The Common Core Standards represent a shift in the way we teach reading and writing, both in ELA classes and in content-area classes (history, science, and technical subjects). The standards in K-5 and 6-12 both focus heavily on building rich knowledge through reading content-area nonfiction. Standards focus on reading, writing, and speaking that is grounded in textual evidence; they encourage regular practice with complex texts and academic vocabulary. Use of web-based tools, interactives, online primary sources, and other technology tools can be a great way to immerse your students in history, and to build vocabulary and comprehension!
Now, with so many technology options, history, a subject of our forefathers, does not have to be taught in the same way as it was to our grandfathers. With online primary resources and web-based interactives, history lessons like those on the Civil War come alive with this photojournalism lesson plan. Teachers and students alike will find the Civil War Timeline helpful in detailing the Civil War from various points of view, including detailed accounts from soldiers of the Civil War, as well as digital maps. Teach students about the role of Abraham Lincoln, Frederick Douglas, and the Gettysburg Address.
|Views from the battle field of Gettysburg, July 1st, 2d, and 3d, 1863 : General Hospital, near Gettysburg, PA.|
Give students an opportunity to listen to the Gettysburg Address while following along with the text. Many options for listening exist, including this one from TEDEd which also includes a brief multiple choice quiz. Help struggling readers to visualize what they are reading by first giving them some context. Further ensure comprehension by having students write a letter to Abraham Lincoln. Browse through photos from the Civil War on an interactive whiteboard.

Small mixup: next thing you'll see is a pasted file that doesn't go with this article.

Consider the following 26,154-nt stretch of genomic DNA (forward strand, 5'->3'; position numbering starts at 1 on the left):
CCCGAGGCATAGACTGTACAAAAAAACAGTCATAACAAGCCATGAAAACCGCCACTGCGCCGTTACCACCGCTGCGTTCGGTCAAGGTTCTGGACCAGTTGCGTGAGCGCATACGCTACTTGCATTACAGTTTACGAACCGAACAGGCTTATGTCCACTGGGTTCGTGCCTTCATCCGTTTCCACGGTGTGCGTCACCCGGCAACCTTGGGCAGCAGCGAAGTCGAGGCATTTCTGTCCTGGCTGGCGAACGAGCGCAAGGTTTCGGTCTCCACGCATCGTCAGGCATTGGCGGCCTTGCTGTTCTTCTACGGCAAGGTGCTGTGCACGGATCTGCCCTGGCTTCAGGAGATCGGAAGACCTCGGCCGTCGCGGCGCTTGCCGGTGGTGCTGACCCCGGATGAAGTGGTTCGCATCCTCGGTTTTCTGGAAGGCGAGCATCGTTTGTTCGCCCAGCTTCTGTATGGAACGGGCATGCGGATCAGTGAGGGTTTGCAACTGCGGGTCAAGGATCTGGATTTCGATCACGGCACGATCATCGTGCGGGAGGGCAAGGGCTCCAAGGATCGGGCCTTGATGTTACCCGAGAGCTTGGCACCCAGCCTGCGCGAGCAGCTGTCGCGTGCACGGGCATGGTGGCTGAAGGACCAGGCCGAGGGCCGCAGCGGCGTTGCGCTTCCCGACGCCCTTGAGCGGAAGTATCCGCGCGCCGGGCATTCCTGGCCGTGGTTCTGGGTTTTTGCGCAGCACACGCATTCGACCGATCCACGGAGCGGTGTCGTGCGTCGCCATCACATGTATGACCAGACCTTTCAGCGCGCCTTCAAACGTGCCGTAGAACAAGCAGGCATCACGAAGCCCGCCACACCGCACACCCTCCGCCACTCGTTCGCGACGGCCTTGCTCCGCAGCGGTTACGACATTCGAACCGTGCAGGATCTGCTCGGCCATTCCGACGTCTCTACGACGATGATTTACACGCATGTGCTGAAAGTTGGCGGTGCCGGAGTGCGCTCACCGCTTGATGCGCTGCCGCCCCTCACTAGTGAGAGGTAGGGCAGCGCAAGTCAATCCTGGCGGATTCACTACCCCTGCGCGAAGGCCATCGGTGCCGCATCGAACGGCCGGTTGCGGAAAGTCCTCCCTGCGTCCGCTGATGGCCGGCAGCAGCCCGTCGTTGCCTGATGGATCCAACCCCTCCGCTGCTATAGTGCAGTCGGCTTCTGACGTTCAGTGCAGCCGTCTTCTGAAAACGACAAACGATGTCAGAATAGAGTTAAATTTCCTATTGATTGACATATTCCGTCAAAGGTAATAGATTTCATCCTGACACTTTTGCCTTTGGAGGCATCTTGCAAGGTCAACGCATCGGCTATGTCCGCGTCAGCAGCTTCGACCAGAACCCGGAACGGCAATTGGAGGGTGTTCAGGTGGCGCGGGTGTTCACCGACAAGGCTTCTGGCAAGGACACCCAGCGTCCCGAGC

Another great resource can be found in this history of immigration lesson plan from the Library of Congress. Explore the Immigration interactive with your class; there is something here for every level with detailed descriptions of immigrants from different cultures, vocabulary, and even interviews with immigrants from the 20th -21st centuries. This is a great way to support reading in Social Studies. Even better, there is an interactive tool for educators on the site that will let you know which Common Core Standards align with your activity! Also, have fun with your class by looking through the Great American Potluck, discussing the significance, and maybe even trying out a recipe!
Acknowledgment: Special thanks to Rebecca Flynn for helping to prepare this blog post.